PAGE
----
Helping Respondents Provide Good Answers in Web Surveys


  • Mick Couper University of Michigan
  • Chan Zhang Fudan University, Shanghai



Web survey, instrument design


This paper reports on a series of experiments to explore ways to use the technology of Web surveys to help respondents provide well-formed answers to questions that may be difficult to answer. Specifically, we focus on the use of drop-down or select lists and JavaScript lookup tables as alternatives to open text fields for the collection of information on prescription drugs. The first two experiments were conducted among members of opt-in panels in the U.S. The third experiment was conducted in the 2013 Health and Retirement Study Internet Survey. Respondents in each of the studies were randomly assigned to one of three input methods: text field, drop box, or JavaScript lookup, and asked to provide the names of prescription drugs they were taking. We compare both the quality of answers obtained using the three methods, and the effort (time) taken to provide such answers. We examine differences in performance on the three input format types by key respondent demographics and Internet experience. We discuss some of the technical challenges of implementing complex question types and offer some recommendations for the use of such tools in Web surveys.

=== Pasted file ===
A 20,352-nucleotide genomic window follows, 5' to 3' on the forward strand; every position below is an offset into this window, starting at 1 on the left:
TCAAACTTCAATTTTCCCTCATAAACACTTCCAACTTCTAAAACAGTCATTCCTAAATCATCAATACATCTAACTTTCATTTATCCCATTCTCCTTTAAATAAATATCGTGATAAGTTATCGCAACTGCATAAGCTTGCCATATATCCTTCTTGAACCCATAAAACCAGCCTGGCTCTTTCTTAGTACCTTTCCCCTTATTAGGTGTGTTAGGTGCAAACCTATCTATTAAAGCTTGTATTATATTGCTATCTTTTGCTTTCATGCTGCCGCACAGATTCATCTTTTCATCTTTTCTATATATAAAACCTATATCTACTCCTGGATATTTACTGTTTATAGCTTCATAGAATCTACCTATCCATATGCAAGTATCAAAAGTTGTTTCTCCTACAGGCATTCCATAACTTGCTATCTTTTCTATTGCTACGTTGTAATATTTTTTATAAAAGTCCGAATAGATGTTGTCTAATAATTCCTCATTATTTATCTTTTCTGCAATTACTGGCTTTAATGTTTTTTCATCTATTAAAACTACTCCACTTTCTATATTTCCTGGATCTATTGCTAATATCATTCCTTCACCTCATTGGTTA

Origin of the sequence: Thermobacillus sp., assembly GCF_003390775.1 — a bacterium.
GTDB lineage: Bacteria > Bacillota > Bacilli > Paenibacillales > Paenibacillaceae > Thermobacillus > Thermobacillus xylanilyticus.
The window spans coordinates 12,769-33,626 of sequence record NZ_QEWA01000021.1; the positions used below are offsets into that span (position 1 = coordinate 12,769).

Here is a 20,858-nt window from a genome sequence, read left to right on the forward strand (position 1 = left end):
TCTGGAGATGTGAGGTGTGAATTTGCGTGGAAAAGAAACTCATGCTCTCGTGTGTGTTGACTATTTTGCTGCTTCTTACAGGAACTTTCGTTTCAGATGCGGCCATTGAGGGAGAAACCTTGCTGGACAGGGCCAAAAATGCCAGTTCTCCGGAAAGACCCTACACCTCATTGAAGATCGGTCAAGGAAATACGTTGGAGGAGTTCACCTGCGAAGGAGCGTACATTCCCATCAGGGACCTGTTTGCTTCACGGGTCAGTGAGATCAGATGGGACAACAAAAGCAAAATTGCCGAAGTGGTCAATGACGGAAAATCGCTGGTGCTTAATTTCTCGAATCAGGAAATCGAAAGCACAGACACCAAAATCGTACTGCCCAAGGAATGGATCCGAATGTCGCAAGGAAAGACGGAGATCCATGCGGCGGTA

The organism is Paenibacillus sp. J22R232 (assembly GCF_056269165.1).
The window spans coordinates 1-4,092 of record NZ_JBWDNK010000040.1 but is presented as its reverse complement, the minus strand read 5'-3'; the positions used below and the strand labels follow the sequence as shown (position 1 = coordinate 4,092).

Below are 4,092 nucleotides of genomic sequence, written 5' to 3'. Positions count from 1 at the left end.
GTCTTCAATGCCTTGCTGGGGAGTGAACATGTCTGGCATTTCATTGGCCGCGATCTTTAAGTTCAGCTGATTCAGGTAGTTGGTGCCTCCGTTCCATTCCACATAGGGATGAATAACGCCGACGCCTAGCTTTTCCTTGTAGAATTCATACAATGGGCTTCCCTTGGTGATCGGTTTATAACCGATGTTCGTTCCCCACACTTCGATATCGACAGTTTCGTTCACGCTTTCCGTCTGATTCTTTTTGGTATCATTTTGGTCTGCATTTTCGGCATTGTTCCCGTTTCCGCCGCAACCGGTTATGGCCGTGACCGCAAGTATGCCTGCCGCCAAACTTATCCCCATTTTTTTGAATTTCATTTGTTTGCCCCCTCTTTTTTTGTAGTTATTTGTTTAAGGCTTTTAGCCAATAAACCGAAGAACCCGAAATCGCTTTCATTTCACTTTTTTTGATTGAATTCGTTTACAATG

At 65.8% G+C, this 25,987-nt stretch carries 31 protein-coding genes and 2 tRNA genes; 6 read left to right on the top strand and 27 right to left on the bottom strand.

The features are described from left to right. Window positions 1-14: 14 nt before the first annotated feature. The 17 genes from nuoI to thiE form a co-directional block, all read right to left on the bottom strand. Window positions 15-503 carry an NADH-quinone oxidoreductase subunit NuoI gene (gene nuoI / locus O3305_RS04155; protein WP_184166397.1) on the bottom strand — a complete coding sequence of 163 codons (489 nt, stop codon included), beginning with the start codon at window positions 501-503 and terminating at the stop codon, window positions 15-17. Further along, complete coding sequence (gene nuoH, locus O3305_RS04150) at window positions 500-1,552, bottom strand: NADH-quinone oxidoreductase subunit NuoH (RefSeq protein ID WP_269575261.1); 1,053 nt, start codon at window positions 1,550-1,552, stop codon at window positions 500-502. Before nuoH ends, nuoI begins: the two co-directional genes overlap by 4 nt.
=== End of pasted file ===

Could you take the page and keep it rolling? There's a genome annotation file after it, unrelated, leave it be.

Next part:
How to Cite

Couper, M., & Zhang, C. (2016). Helping Respondents Provide Good Answers in Web Surveys. Survey Research Methods, 10(1), 49–64.




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